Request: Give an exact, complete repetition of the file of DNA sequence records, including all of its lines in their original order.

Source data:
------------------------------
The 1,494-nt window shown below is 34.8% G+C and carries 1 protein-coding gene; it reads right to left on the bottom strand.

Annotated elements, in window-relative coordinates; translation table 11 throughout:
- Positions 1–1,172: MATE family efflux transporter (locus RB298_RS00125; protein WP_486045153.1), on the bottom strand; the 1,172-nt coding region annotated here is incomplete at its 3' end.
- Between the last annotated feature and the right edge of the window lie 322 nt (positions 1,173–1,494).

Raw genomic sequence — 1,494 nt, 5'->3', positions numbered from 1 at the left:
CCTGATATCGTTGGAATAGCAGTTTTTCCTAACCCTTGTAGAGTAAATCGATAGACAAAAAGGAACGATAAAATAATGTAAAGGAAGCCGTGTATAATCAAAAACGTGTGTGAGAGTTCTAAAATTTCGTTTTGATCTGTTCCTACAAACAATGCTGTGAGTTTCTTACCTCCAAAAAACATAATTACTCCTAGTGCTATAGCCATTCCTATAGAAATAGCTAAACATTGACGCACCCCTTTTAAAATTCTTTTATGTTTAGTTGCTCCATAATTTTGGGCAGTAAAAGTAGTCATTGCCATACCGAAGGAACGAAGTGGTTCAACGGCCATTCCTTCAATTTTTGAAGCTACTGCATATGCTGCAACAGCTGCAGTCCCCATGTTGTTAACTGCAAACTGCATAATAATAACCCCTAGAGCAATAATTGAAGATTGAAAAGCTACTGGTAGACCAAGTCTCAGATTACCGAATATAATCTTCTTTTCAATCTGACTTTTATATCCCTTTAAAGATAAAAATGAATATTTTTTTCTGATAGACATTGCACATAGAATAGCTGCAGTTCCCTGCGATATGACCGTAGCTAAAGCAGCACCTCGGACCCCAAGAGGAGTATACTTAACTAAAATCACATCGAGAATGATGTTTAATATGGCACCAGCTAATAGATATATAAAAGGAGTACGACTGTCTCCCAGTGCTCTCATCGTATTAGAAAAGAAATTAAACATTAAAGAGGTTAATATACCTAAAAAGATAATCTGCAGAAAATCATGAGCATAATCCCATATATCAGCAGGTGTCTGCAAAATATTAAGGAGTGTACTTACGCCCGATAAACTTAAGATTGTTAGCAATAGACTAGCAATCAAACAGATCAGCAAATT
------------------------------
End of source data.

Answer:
The 1,494-nt window shown below is 34.8% G+C and carries 1 protein-coding gene; it reads right to left on the bottom strand.

Annotated elements, in window-relative coordinates; translation table 11 throughout:
- Positions 1–1,172: MATE family efflux transporter (locus RB298_RS00125; protein WP_486045153.1), on the bottom strand; the 1,172-nt coding region annotated here is incomplete at its 3' end.
- Between the last annotated feature and the right edge of the window lie 322 nt (positions 1,173–1,494).

Raw genomic sequence — 1,494 nt, 5'->3', positions numbered from 1 at the left:
CCTGATATCGTTGGAATAGCAGTTTTTCCTAACCCTTGTAGAGTAAATCGATAGACAAAAAGGAACGATAAAATAATGTAAAGGAAGCCGTGTATAATCAAAAACGTGTGTGAGAGTTCTAAAATTTCGTTTTGATCTGTTCCTACAAACAATGCTGTGAGTTTCTTACCTCCAAAAAACATAATTACTCCTAGTGCTATAGCCATTCCTATAGAAATAGCTAAACATTGACGCACCCCTTTTAAAATTCTTTTATGTTTAGTTGCTCCATAATTTTGGGCAGTAAAAGTAGTCATTGCCATACCGAAGGAACGAAGTGGTTCAACGGCCATTCCTTCAATTTTTGAAGCTACTGCATATGCTGCAACAGCTGCAGTCCCCATGTTGTTAACTGCAAACTGCATAATAATAACCCCTAGAGCAATAATTGAAGATTGAAAAGCTACTGGTAGACCAAGTCTCAGATTACCGAATATAATCTTCTTTTCAATCTGACTTTTATATCCCTTTAAAGATAAAAATGAATATTTTTTTCTGATAGACATTGCACATAGAATAGCTGCAGTTCCCTGCGATATGACCGTAGCTAAAGCAGCACCTCGGACCCCAAGAGGAGTATACTTAACTAAAATCACATCGAGAATGATGTTTAATATGGCACCAGCTAATAGATATATAAAAGGAGTACGACTGTCTCCCAGTGCTCTCATCGTATTAGAAAAGAAATTAAACATTAAAGAGGTTAATATACCTAAAAAGATAATCTGCAGAAAATCATGAGCATAATCCCATATATCAGCAGGTGTCTGCAAAATATTAAGGAGTGTACTTACGCCCGATAAACTTAAGATTGTTAGCAATAGACTAGCAATCAAACAGATCAGCAAATT